Slashing arts funding flies in the face of ambitions to level up
4 min read
Last November, Arts Council England (ACE) announced that it would invest in more organisations outside London, but in its haste to be seen to level up it actually endangered that very aim.
Much attention has rightly been given to English National Opera (ENO) which faced a 100 per cent cut in its funding if it did not agree to move out of London with 12 weeks’ notice with Conservative MP Sir Bob Neill, chair of the APPG on Opera, describing it as a “woeful and destructive action”.
Missed by many in the initial backlash, however, were the dire consequences of ACE’s decisions for the Welsh National Opera (WNO). Despite its name, Welsh National Opera has a 70-year history of spreading culture beyond its home in Wales and into communities across England. That way both countries get the benefit of a world-class opera company with productions and community work in the places that would otherwise miss out.
This sudden slashing of WNO funding caused the immediate withdrawal of all its performances in Liverpool, with ACE instructing the same in Birmingham
WNO plays a central role in promoting the health of the creative landscape and its talent pipelines as widely as Liverpool, Birmingham, Oxford, Bristol, Plymouth and Southampton. The new ACE Investment Programme, however, proposed a £2.13m cut in ACE’s annual funding of WNO work in England. WNO should have been regarded as a key partner in levelling up, rather than a target for cuts.
This sudden slashing of WNO funding caused the immediate withdrawal of all its performances in Liverpool, with ACE instructing the same in Birmingham. The reduction in the cultural offer to those lesser-served areas was entirely inconsistent with the stated aims of the ACE decisions.
Incredibly the ACE funding cut to the WNO was made in isolation, without the most basic of due diligence. Cutting the number of venues and performances automatically affects the level of Theatre Tax Relief available. Extraordinarily, ACE don’t seem to have realised that their £2.13m cut to WNO would increase the true effect of the cuts to around £3.3m in 2023-24 due to lost Theatre Tax Credit.
Equally astonishingly, in my questioning of ACE chief executive Darren Henley at the Culture, Media and Sport Select Committee, he admitted that ACE had not even consulted the Arts Council of Wales prior to making the WNO funding decisions. Failing to undertake those discussions to assess the likely impact of such a major change represented a fundamental dereliction of ACE’s duties as custodians of culture. While the cuts relate to the WNO’s work in England, Wales will also suffer from the inevitable reduction in mainstage opera titles over the coming years, and the close interest of the Arts Council of Wales in this is self-evident.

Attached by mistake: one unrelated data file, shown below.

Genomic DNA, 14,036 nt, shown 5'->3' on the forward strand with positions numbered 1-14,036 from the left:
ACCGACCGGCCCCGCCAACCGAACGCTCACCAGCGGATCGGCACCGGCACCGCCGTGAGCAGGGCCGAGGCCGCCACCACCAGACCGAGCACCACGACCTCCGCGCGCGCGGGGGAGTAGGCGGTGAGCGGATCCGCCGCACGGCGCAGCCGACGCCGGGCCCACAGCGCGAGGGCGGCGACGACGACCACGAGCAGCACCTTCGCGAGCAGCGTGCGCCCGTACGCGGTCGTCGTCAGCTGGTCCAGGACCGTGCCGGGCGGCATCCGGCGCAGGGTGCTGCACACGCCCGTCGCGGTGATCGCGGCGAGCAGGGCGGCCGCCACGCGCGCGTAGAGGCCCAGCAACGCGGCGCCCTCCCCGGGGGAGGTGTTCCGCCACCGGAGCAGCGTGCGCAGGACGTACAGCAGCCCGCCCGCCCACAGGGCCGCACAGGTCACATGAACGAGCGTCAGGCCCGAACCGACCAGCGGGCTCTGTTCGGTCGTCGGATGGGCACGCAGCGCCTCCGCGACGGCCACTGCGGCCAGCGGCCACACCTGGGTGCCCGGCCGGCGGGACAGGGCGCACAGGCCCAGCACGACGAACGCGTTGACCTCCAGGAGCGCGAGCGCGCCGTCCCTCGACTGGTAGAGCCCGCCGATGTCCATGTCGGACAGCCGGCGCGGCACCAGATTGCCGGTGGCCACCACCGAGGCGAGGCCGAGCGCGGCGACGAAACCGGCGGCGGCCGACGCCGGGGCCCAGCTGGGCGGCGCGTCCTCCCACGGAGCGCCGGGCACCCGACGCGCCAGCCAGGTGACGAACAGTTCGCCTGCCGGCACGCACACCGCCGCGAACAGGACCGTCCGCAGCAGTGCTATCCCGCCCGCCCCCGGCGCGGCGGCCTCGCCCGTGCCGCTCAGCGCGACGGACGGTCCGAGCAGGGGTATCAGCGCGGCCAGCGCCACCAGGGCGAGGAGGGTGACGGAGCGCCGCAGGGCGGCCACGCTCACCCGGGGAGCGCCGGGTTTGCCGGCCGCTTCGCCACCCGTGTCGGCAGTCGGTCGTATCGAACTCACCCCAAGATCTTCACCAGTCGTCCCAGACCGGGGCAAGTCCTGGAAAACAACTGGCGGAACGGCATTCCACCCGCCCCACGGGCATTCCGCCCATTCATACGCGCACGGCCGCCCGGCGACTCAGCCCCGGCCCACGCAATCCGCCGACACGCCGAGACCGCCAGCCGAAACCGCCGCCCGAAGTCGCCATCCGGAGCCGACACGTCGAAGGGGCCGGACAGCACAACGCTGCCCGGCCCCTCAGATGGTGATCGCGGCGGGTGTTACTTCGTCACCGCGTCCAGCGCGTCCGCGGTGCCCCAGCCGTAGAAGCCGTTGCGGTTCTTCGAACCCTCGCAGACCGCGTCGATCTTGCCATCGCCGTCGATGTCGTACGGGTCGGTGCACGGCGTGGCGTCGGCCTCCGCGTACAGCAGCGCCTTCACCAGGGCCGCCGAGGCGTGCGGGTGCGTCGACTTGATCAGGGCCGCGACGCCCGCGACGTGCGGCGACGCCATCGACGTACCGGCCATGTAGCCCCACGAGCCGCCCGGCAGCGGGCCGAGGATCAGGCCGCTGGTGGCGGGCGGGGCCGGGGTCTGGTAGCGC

What has followed since has been a partial retreat. For the ENO, it has been offered additional funding to maintain some of its work in London in the long-term with its primary base outside of the city. For the WNO, it has successfully applied for transitional funding to plug the immediate shortfalls and restructure. It has been told that it can perform for one week of the year in Birmingham and Oxford to help offset the tax credit loss, but its acclaimed community engagement programme in the Black Country and its Midlands hub remain under threat.
None of this suggests an overarching strategic clarity from ACE about the wider opera sector.
In a period of deep financial difficulty arts and culture are often the first casualties of cutbacks. That is one reason why the arm’s length principle from government, which Jennie Lee built into the Arts Council at its founding, is so important. One can’t help but conclude that clear sight of that principle was lost in a rush to placate ministers looking for quick results on levelling up.
I hope that ACE will wise up following this debacle and pursue a policy to level up access to culture with a greater sense of the overall impact of its actions.
Kevin Brennan, Labour MP for Cardiff West
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